What you will wind up with is something that's not quite a stew, but also definitely not a soup. If you want something to warm you on these cold winter nights, this is the recipe you want to have at the ready.
Things I like about this stew:
I like that it's endlessly adaptable to tastes. I like a lot of dill and lemon juice, etc, but if you don't, simply cut back on those and any other ingredients that don't float your boat so much.
The recipe as written, is appropriate for lacto vegetarians (the kind of vegetarian that consumes milks, cheeses, and other dairy products derived from animals), but it's also easily "beefed up" by swapping out the vegetable stock for, well, beef or chicken stock. And, if you want to please a vegan, substitute the dairy milk for nut milks, rice milks, coconut milks; just make sure whatever version you choose is the unsweetened type.
I love also that it's a great soup to lighten up. If I'm feeling like I've had a really "fat day," I just cut back on the butter, or swap it out entirely for olive or canola oil, I can use 1-or-2 percent milk instead of whole, and fat-free plain yogurt instead of sour cream. The stew has flexibility, and loses nothing in the trade.
Hungarian Mushroom Stew
2 medium yellow onions, chopped (approx 3 cups), the milder the onion, the better; the mushrooms should be the star of this soup.
3-4 lbs white mushrooms, sliced (if you're the adventurous type, you can try substituting different varieties of mushrooms, or mixing multiple types; however, be careful--some mushrooms can develop a smoky, pungent flavor when cooked, which is why I like to stick to good old white mushrooms for this recipe).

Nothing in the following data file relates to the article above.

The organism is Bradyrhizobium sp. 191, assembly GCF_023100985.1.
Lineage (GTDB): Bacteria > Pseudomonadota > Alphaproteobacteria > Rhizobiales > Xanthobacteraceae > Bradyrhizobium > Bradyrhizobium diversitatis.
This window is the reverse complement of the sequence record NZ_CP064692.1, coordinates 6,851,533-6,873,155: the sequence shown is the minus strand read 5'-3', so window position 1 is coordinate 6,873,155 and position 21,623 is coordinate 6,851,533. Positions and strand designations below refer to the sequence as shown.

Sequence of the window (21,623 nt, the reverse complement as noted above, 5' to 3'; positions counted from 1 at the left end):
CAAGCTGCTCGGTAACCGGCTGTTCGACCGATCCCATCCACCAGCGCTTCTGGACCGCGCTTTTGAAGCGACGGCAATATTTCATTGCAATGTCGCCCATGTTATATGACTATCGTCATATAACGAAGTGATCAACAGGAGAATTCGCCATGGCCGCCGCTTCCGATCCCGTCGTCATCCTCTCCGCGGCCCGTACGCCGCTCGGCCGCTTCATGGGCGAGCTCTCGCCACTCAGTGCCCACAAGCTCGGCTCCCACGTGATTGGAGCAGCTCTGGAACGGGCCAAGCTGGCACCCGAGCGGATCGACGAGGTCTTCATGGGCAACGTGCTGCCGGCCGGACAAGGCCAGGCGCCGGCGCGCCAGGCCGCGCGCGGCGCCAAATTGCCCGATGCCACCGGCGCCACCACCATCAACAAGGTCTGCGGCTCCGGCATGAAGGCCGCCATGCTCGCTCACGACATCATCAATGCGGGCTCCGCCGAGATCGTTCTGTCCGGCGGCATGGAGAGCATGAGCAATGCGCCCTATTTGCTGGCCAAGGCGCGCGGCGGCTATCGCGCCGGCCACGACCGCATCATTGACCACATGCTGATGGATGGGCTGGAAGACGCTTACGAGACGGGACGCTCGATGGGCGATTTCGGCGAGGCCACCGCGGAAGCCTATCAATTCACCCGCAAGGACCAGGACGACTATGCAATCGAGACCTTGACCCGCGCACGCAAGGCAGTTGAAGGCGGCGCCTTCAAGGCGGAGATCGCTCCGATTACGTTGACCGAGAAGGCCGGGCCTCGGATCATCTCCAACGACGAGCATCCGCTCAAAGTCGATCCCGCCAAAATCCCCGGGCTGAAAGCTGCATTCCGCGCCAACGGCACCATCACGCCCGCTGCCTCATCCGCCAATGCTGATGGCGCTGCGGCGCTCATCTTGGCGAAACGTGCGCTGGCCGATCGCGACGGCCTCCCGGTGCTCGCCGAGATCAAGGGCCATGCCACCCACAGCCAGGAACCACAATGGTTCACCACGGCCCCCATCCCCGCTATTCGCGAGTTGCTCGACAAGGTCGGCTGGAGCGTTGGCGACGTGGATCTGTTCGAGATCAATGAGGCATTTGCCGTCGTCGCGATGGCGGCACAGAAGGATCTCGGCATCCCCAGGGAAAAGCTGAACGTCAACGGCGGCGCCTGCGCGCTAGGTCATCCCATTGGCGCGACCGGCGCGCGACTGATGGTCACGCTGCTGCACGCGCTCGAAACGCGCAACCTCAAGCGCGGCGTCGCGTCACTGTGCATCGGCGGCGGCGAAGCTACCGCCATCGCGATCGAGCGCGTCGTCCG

1-1/2 tsps salt (or to taste)
1 tsp fresh ground black pepper
3/4 - 1 cup AP flour (amount will depend on your desired thickness)
1/2 cup cream sherry, vermouth, or Madeira wine
2 quarts vegetable stock (I use Emeril's if I can't make my own)
The juice of one lemon
1/2 cup good quality dill weed
1/4 cup smokey Hungarian paprika
2-3 cups whole milk (this will vary depending on how thick you want your stew)
1 cup sour cream (added before serving, or dolloped on the tops of each individual serving
Dill and paprika: Just a pinch extra for garnishing the top of the soup
Chopped fresh chives for sprinkling
1. Sweat the onions in 3 Tbsps of butter and the 1 Tbsp olive oil over medium low heat until they soften.
2. Add in the mushrooms, salt, and pepper and saute until wilted.
*At this point, if you wish to do as I suggest and marinate the mushroom-onion mixture for 48 hours, simply cover the pot and refrigerate before moving on to the third step. Just bring back up to temp when ready to finish the stew.
3. When the mushrooms have released most of their liquid. add in the flour and 1 Tbsp butter to coat the mushroom-onion mixture. Lower the heat and stir constantly until the flour reaches a light brown color. Be vigilant about stirring. You do not want the flour to burn.
4. Deglaze the pot with the sherry (or whatever wine you've chosen to use), scraping the bottom of the pot as you go.
5. Stir in 2 cups of the broth, lemon juice, dill weed, and paprika. Cover and let simmer for 10 minutes.
6. Add the remaining broth, and then add the milk, adjusting the amount based on the consistency you prefer. Cover, and bring to temp over medium-low heat.
7. When ready to serve, sprinkle over a small amount of dill and paprika, add the chives, and serve hot with a fresh baguette or whole grain bread and butter. Makes 12 1-1/4 cup servings.
Harlow's Pub & Restaurant
3 School St, Peterborough, NH 03458